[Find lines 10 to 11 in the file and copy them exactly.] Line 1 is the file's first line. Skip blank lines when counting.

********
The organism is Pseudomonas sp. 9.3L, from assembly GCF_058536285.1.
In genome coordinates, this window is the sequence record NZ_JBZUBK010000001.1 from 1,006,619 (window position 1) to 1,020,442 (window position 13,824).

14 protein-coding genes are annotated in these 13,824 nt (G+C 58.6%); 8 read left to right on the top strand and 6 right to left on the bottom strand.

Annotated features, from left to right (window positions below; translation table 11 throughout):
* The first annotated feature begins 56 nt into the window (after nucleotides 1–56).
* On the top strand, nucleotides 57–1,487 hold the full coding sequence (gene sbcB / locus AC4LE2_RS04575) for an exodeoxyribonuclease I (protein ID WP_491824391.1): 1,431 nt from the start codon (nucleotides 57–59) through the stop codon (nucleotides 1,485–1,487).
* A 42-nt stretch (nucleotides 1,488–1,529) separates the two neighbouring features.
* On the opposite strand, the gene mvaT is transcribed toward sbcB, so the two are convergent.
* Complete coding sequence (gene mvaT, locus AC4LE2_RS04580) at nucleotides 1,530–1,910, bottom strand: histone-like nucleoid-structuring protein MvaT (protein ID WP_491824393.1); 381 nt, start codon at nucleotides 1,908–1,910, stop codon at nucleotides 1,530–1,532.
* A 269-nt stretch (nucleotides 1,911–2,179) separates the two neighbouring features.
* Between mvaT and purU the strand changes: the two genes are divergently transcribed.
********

* A 269-nt stretch (nucleotides 1,911–2,179) separates the two neighbouring features.
* Between mvaT and purU the strand changes: the two genes are divergently transcribed.